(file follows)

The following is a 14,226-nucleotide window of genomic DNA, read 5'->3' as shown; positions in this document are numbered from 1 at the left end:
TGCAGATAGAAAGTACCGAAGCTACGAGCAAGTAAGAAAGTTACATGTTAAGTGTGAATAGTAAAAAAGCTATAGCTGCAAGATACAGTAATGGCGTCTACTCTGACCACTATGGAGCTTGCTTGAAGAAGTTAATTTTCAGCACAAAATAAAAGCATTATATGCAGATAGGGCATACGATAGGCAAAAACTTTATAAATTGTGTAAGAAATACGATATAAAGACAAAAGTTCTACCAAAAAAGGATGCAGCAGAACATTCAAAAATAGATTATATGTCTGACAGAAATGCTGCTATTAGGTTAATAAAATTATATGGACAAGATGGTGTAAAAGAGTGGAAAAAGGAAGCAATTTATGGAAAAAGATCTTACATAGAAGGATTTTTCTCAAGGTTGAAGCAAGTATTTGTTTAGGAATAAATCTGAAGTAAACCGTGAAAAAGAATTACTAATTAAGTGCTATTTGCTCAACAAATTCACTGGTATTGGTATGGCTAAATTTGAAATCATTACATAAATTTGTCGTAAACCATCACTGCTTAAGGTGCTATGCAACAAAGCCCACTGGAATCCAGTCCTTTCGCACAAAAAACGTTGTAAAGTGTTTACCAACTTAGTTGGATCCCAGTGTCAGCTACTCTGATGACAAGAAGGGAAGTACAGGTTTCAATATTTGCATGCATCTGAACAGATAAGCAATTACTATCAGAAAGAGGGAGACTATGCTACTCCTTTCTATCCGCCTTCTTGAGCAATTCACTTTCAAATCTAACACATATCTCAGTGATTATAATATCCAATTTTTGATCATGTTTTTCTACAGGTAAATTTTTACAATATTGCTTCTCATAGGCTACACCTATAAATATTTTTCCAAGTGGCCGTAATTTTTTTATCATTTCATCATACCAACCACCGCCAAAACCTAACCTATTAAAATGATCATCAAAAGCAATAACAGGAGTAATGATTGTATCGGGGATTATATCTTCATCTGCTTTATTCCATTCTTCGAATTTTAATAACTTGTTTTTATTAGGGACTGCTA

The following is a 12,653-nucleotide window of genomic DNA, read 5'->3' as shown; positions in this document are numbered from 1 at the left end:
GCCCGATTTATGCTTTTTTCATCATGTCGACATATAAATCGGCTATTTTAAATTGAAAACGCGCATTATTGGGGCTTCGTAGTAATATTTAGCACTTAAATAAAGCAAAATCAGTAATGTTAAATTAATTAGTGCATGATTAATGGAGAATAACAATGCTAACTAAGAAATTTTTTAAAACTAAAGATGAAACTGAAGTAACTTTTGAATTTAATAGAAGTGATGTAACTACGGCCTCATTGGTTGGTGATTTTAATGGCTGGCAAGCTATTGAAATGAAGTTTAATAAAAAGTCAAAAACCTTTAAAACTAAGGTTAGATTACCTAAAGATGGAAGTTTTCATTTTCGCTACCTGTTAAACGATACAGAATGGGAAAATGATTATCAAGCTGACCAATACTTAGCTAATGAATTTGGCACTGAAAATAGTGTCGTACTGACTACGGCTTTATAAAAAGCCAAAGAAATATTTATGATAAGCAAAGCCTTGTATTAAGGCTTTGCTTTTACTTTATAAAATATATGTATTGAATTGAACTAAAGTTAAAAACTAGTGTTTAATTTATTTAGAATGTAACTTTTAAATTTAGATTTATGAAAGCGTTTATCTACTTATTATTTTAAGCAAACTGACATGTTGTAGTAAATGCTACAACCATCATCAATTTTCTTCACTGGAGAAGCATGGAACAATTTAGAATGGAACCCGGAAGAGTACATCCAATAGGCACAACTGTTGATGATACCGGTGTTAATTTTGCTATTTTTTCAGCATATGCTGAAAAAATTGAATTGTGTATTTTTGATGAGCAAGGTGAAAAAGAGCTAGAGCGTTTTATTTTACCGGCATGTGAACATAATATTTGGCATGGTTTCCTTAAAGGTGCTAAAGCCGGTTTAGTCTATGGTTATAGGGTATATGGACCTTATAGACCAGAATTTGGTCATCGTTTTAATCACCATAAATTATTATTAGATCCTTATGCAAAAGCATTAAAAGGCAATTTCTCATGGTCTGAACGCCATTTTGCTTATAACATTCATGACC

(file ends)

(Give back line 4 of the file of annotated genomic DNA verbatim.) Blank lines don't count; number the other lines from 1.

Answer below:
GCCCGATTTATGCTTTTTTCATCATGTCGACATATAAATCGGCTATTTTAAATTGAAAACGCGCATTATTGGGGCTTCGTAGTAATATTTAGCACTTAAATAAAGCAAAATCAGTAATGTTAAATTAATTAGTGCATGATTAATGGAGAATAACAATGCTAACTAAGAAATTTTTTAAAACTAAAGATGAAACTGAAGTAACTTTTGAATTTAATAGAAGTGATGTAACTACGGCCTCATTGGTTGGTGATTTTAATGGCTGGCAAGCTATTGAAATGAAGTTTAATAAAAAGTCAAAAACCTTTAAAACTAAGGTTAGATTACCTAAAGATGGAAGTTTTCATTTTCGCTACCTGTTAAACGATACAGAATGGGAAAATGATTATCAAGCTGACCAATACTTAGCTAATGAATTTGGCACTGAAAATAGTGTCGTACTGACTACGGCTTTATAAAAAGCCAAAGAAATATTTATGATAAGCAAAGCCTTGTATTAAGGCTTTGCTTTTACTTTATAAAATATATGTATTGAATTGAACTAAAGTTAAAAACTAGTGTTTAATTTATTTAGAATGTAACTTTTAAATTTAGATTTATGAAAGCGTTTATCTACTTATTATTTTAAGCAAACTGACATGTTGTAGTAAATGCTACAACCATCATCAATTTTCTTCACTGGAGAAGCATGGAACAATTTAGAATGGAACCCGGAAGAGTACATCCAATAGGCACAACTGTTGATGATACCGGTGTTAATTTTGCTATTTTTTCAGCATATGCTGAAAAAATTGAATTGTGTATTTTTGATGAGCAAGGTGAAAAAGAGCTAGAGCGTTTTATTTTACCGGCATGTGAACATAATATTTGGCATGGTTTCCTTAAAGGTGCTAAAGCCGGTTTAGTCTATGGTTATAGGGTATATGGACCTTATAGACCAGAATTTGGTCATCGTTTTAATCACCATAAATTATTATTAGATCCTTATGCAAAAGCATTAAAAGGCAATTTCTCATGGTCTGAACGCCATTTTGCTTATAACATTCATGACC